A magnetic levitation (maglev) train in Japan has broken the world speed record by hitting 366mph.
The Central Japan Railway Company said the seven-car train completed a test run on an experimental track in Yamanashi on Thursday.
Central Japan Railway Co., which is developing a vehicle that it sees as the long-distance, mass transportation system of the future, is aiming to break the 600km per hour (372.82mph) in more tests scheduled for next week.
The train was operated on a test course constructed in Yamanashi prefecture in central Japan. The previous record of 581 kilometers per hour was set in December 2003. A spokeswoman at the company, known as JR Central, said the new record is likely to be short-lived, since the next test ride on Tuesday might see the train break 600 kilometers per hour.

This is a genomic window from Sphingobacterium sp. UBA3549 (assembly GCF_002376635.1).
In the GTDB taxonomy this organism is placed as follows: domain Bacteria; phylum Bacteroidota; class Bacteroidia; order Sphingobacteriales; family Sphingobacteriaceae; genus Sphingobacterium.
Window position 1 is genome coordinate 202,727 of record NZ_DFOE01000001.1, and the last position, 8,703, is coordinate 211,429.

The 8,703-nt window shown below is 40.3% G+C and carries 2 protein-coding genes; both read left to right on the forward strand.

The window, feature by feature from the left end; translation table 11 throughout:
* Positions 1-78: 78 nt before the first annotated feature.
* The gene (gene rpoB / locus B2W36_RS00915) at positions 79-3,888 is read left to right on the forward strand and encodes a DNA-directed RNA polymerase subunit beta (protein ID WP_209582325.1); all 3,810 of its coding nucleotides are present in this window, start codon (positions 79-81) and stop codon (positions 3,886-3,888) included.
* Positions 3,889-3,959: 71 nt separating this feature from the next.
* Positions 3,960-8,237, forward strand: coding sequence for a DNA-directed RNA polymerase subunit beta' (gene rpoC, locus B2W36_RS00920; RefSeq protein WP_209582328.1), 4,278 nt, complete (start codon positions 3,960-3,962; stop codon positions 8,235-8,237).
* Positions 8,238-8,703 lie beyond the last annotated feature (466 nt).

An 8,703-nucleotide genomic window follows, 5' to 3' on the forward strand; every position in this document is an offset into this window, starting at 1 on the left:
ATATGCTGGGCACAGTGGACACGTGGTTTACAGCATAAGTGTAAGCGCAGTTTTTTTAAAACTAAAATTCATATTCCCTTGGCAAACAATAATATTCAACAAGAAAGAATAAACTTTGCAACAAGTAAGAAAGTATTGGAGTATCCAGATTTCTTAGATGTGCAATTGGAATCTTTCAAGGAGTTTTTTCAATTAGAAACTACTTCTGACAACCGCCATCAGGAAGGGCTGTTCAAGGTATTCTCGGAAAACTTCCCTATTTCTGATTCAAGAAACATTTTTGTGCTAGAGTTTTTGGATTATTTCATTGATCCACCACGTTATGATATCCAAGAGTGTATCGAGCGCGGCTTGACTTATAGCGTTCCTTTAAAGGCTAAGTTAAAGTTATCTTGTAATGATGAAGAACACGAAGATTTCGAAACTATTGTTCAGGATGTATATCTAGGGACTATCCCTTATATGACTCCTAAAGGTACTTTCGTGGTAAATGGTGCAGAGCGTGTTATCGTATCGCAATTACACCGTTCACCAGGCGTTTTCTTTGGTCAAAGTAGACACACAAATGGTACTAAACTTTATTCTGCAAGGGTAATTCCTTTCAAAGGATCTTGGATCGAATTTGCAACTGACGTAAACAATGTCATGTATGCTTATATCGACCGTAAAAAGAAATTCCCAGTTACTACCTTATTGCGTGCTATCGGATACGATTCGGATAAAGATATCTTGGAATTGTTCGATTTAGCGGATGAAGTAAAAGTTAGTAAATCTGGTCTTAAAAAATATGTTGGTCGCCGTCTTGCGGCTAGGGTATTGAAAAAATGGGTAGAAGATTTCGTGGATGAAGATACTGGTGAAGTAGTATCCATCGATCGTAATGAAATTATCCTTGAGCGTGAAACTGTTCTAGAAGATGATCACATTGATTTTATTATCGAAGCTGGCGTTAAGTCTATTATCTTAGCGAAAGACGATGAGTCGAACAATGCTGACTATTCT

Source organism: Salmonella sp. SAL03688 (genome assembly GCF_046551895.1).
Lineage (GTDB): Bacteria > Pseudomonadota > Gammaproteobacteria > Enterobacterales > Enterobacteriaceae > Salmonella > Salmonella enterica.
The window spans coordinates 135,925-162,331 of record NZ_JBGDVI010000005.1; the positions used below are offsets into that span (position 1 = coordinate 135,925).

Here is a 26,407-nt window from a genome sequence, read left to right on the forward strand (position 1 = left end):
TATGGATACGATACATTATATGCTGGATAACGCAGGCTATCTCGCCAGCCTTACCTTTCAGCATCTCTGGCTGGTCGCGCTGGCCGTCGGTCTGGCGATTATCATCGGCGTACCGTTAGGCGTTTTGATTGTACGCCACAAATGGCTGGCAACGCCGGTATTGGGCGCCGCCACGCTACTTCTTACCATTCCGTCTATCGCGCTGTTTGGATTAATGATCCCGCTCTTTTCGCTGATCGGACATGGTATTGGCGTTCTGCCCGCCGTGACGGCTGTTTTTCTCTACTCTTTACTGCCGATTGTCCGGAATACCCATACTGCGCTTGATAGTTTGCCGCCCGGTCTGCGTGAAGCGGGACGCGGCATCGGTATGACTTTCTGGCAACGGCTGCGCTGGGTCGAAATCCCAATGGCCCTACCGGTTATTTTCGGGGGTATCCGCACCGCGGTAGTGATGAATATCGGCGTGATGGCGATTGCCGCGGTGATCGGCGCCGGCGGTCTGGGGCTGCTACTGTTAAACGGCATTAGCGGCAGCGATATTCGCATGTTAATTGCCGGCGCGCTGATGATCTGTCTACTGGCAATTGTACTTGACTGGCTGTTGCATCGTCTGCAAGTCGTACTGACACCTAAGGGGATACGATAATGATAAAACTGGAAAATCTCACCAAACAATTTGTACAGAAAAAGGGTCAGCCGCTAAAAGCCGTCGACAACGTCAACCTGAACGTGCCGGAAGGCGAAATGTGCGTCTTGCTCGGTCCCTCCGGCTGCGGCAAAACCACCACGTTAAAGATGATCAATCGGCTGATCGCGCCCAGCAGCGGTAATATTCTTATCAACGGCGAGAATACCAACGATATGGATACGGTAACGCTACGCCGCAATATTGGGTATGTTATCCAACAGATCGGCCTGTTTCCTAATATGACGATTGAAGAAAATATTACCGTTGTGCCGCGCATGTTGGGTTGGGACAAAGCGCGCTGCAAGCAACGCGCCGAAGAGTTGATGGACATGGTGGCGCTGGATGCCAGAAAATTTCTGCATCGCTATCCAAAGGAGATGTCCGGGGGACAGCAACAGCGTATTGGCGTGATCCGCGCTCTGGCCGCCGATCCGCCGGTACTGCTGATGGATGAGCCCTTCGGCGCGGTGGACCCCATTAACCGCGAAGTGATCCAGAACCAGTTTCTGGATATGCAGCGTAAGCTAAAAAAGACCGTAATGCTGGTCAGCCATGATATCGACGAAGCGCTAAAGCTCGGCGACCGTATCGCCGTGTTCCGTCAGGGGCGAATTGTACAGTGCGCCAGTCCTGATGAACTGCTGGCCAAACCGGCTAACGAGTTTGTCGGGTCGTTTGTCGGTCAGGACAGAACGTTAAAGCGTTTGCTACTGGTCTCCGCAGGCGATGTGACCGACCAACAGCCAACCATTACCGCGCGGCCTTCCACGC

Prime Minister Shinzo Abe is set to talk up Japan’s train prowess on a visit to the U.S. starting April 26. Mr. Abe’s trip includes a stop in California, which is planning a high-speed rail line.
All the world records have been achieved as the company is stepping up preparations to start its maglev train services in 2027 to connect Tokyo’s Shinagawa Station with Nagoya, which are 286 km apart, in 40 minutes. That will be less than half the time existing bullet trains take to make the trip.
Maglev projects have been put into operation previously – Shanghai put its Transrapid system into operation in 2004 and similar vehicles are used at airports in South Korea and Beijing – although Japan is regarded as the world leader in the technology and nothing on the scale of the Tokyo-Nagoya route has ever before been attempted before.